The yellow-haired girl eschews todays, yesterdays, and last weeks. She prefers this days and the other days. And when she speaks of that difficult-to-wait-for future, she speaks of the next days. Some days, of course, get their proper due: Her birthday, for instance, and Christmas. But even more than birthdays and Christmases, she speaks of the Lake Days. These are halcyon days: Summer evenings at the lake. Riotous family days.
In winter, she hides her bathing suits under her clothes as she dresses, and she comes out of her room and asks when the Lake Days will come. Their absence weighs on her.
She doesn't feel the rocky beach beneath her quick, sturdy feet that so torment me. She doesn't see the cloudy water that makes me wonder about the safety of swimming in this dammed-up river. She doesn't feel the unrelenting heat and the restlessness her father feels to leave for a more air-conditioned country. She only wants it to be the days when she only wants it to be now, this day.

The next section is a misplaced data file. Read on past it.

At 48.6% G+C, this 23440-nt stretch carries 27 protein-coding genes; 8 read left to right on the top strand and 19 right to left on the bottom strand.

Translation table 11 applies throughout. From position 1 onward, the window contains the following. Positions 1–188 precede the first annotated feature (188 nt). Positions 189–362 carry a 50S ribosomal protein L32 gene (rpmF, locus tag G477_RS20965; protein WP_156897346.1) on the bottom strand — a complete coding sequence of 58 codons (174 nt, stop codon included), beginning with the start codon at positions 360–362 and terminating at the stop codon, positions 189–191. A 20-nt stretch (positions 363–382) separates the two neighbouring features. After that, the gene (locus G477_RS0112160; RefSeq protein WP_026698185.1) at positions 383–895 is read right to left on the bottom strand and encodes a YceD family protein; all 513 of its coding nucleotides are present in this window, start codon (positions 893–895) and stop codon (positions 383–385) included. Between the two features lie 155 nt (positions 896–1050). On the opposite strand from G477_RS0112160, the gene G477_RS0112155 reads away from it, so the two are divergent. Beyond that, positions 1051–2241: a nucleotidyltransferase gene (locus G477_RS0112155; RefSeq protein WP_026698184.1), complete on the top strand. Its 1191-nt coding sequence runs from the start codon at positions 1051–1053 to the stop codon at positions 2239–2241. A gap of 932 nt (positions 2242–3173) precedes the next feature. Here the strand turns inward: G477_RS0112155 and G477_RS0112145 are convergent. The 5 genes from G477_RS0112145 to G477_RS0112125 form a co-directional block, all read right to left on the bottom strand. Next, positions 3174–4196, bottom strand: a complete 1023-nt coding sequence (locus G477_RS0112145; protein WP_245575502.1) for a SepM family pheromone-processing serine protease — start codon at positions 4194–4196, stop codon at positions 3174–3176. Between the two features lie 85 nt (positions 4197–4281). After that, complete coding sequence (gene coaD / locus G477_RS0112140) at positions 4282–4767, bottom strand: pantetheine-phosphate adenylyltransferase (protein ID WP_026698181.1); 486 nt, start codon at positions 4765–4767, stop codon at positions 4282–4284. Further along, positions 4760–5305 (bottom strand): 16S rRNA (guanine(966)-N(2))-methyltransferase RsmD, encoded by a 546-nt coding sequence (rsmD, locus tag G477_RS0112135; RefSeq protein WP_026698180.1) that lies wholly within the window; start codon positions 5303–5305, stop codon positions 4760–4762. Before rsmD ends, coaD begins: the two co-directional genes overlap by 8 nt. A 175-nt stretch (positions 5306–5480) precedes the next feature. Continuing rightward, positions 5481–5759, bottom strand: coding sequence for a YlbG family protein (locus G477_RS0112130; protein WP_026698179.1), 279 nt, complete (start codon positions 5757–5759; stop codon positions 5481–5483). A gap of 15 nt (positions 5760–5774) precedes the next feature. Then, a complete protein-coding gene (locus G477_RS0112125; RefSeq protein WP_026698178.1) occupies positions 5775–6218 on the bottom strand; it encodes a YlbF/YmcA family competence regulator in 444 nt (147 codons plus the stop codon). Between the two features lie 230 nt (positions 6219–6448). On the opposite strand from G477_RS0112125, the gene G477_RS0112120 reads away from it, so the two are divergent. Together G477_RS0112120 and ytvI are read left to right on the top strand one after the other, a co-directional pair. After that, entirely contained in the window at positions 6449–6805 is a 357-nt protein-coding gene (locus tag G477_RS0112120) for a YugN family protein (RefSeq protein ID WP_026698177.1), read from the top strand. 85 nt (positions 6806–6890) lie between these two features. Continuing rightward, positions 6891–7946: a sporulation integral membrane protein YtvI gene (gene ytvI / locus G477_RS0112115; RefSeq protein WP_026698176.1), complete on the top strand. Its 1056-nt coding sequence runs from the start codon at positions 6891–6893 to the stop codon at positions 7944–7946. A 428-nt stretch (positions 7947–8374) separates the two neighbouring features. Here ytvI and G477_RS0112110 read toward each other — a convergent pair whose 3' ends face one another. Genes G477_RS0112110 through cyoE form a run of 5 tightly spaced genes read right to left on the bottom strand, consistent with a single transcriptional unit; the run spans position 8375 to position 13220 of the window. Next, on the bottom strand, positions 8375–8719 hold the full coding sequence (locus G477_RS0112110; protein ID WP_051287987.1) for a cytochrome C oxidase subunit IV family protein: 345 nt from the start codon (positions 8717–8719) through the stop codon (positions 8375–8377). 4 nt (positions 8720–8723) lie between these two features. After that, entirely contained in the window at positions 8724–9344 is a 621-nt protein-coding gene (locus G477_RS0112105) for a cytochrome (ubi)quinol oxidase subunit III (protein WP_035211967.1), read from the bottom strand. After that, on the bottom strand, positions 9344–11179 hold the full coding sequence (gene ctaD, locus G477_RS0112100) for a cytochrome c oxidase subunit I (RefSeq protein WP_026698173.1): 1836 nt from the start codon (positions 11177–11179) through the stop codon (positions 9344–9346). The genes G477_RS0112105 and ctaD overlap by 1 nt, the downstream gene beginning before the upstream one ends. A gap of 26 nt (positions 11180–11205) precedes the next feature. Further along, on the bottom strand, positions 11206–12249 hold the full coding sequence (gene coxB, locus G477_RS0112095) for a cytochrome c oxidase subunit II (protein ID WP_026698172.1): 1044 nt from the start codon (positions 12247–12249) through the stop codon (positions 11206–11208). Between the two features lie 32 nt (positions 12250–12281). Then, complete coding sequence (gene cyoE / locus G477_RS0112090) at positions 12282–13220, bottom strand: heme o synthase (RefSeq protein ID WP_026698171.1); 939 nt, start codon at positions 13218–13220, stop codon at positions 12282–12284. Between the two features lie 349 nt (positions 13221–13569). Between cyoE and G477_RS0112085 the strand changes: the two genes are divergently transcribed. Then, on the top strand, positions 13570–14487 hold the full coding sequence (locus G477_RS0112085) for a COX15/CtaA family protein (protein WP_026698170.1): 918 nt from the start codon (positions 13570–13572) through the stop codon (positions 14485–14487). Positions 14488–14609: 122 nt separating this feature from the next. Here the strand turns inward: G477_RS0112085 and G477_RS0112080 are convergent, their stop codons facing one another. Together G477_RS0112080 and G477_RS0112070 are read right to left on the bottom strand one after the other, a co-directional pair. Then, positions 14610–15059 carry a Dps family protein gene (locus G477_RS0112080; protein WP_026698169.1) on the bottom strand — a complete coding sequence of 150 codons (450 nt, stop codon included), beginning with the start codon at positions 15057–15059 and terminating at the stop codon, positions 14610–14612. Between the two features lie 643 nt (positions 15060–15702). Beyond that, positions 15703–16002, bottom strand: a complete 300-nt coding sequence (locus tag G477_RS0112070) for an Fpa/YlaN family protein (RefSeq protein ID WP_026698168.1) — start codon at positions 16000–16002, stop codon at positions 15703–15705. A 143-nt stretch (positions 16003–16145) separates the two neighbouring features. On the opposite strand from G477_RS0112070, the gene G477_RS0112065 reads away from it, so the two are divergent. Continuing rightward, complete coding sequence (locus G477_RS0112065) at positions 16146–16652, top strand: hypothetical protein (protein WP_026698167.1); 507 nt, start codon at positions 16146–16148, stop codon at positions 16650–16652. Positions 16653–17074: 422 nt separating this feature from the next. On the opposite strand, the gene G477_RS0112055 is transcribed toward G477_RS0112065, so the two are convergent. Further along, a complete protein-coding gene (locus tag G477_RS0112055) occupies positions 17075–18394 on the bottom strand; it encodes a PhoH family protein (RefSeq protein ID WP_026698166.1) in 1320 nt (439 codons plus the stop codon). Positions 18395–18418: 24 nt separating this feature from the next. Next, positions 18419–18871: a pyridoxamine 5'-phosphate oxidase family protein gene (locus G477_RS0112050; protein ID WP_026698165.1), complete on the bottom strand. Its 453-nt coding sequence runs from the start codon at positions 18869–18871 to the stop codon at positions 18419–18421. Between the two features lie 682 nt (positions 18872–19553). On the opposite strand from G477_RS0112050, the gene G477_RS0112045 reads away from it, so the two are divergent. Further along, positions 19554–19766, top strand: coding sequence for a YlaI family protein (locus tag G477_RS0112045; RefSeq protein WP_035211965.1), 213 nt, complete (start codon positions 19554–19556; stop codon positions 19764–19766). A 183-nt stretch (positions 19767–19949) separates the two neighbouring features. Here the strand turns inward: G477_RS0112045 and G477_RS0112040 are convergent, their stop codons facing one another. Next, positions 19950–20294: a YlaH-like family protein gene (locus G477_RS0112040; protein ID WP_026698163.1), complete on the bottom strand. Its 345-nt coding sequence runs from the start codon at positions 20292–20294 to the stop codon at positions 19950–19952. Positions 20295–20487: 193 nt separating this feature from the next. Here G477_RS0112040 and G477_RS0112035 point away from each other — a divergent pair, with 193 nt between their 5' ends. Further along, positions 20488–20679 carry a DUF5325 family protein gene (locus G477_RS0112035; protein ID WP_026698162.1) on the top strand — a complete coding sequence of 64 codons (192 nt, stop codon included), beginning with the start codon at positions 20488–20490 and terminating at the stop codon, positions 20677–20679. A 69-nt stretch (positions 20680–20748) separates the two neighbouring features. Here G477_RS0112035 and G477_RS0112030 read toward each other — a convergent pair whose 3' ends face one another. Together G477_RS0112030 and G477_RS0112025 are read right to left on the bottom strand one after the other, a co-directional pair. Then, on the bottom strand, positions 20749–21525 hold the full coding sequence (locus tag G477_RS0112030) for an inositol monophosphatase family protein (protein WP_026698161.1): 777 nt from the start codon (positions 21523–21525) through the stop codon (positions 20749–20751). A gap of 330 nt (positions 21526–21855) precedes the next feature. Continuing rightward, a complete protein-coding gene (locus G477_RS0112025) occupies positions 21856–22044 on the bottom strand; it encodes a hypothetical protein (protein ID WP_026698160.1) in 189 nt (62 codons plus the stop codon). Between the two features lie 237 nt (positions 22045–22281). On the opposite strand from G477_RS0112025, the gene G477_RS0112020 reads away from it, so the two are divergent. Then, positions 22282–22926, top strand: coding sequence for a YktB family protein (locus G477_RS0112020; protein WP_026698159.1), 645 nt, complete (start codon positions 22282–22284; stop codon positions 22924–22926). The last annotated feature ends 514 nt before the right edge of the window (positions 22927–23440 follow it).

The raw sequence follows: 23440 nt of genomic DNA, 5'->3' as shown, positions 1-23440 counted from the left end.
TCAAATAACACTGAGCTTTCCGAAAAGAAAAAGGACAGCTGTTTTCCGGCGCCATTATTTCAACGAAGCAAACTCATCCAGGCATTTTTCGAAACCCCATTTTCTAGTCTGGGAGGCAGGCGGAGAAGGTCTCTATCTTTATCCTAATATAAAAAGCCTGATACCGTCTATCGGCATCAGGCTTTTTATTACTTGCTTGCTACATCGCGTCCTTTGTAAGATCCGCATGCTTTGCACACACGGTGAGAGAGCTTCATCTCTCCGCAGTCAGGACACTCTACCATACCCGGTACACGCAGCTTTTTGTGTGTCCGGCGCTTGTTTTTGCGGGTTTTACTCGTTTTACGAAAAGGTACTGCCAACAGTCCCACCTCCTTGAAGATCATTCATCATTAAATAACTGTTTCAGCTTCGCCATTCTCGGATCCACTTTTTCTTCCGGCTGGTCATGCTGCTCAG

Oh for the Lake Days, when one casts off the too-fittedness of modernity and clothes oneself with water, buoyed up and released. There is new life in that brown river, swept down this day.